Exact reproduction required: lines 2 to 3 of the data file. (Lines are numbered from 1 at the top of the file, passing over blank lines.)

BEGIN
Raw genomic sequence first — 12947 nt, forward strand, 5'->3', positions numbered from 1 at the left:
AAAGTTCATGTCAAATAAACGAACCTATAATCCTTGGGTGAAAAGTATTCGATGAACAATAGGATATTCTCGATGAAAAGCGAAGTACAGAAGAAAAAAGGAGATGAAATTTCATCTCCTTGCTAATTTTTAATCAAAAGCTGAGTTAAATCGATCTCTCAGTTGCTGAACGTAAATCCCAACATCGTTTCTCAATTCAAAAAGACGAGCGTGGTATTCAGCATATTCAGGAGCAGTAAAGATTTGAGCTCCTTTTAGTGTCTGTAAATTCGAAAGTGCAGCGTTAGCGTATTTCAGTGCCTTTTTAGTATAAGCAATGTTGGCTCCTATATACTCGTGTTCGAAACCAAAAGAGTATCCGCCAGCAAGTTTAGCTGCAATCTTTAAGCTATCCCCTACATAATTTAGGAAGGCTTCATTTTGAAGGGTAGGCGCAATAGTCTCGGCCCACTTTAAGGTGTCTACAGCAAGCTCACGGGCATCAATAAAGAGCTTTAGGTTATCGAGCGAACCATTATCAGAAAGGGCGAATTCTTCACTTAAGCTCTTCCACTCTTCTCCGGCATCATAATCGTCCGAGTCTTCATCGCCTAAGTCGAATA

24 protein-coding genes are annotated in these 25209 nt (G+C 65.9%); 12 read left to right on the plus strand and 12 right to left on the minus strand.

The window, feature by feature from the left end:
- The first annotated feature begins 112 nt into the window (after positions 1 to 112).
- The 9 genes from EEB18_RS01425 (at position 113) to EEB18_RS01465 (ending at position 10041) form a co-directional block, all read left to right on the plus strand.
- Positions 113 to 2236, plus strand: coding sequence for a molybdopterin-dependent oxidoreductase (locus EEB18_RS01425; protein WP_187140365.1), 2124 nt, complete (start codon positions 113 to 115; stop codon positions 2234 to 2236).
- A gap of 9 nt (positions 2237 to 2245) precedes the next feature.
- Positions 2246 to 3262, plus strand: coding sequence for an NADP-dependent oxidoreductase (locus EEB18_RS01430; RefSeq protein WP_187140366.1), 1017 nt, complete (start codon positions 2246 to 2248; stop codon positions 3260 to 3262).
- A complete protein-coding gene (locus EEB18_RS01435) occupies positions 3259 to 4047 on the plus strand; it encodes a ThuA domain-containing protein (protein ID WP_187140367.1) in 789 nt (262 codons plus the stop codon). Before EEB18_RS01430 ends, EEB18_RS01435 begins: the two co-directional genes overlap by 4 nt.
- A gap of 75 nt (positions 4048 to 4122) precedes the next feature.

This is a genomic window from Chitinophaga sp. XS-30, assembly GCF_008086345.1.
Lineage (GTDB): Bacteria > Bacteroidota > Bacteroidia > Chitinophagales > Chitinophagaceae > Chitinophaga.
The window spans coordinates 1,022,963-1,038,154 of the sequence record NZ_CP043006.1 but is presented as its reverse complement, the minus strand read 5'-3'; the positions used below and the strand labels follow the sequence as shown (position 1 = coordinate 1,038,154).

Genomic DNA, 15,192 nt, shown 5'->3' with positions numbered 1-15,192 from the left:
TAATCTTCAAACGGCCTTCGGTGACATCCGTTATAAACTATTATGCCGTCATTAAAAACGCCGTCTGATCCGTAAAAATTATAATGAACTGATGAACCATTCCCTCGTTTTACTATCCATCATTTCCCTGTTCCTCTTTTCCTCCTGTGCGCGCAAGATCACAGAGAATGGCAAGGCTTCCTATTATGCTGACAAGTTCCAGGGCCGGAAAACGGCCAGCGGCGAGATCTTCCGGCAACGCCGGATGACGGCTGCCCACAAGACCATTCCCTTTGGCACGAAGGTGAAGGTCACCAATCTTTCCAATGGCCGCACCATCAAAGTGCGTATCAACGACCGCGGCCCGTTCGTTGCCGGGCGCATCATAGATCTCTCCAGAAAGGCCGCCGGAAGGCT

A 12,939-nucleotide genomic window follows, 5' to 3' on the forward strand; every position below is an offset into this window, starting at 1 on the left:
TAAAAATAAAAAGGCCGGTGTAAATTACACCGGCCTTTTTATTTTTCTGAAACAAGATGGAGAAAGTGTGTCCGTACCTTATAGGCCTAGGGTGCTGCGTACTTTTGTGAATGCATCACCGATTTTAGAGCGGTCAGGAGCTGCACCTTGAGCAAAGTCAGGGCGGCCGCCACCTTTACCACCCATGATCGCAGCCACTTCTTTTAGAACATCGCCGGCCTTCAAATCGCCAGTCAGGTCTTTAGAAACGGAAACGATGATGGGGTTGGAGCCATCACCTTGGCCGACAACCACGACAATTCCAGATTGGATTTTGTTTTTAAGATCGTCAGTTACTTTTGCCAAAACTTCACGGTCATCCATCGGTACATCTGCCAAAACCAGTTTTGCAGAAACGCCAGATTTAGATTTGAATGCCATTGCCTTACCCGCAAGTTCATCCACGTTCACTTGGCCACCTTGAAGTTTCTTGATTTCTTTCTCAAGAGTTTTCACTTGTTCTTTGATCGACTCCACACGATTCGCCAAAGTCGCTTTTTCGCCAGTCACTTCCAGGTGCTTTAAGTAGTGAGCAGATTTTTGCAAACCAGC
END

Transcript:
AAAGTTCATGTCAAATAAACGAACCTATAATCCTTGGGTGAAAAGTATTCGATGAACAATAGGATATTCTCGATGAAAAGCGAAGTACAGAAGAAAAAAGGAGATGAAATTTCATCTCCTTGCTAATTTTTAATCAAAAGCTGAGTTAAATCGATCTCTCAGTTGCTGAACGTAAATCCCAACATCGTTTCTCAATTCAAAAAGACGAGCGTGGTATTCAGCATATTCAGGAGCAGTAAAGATTTGAGCTCCTTTTAGTGTCTGTAAATTCGAAAGTGCAGCGTTAGCGTATTTCAGTGCCTTTTTAGTATAAGCAATGTTGGCTCCTATATACTCGTGTTCGAAACCAAAAGAGTATCCGCCAGCAAGTTTAGCTGCAATCTTTAAGCTATCCCCTACATAATTTAGGAAGGCTTCATTTTGAAGGGTAGGCGCAATAGTCTCGGCCCACTTTAAGGTGTCTACAGCAAGCTCACGGGCATCAATAAAGAGCTTTAGGTTATCGAGCGAACCATTATCAGAAAGGGCGAATTCTTCACTTAAGCTCTTCCACTCTTCTCCGGCATCATAATCGTCCGAGTCTTCATCGCCTAAGTCGAATA

24 protein-coding genes are annotated in these 25209 nt (G+C 65.9%); 12 read left to right on the plus strand and 12 right to left on the minus strand.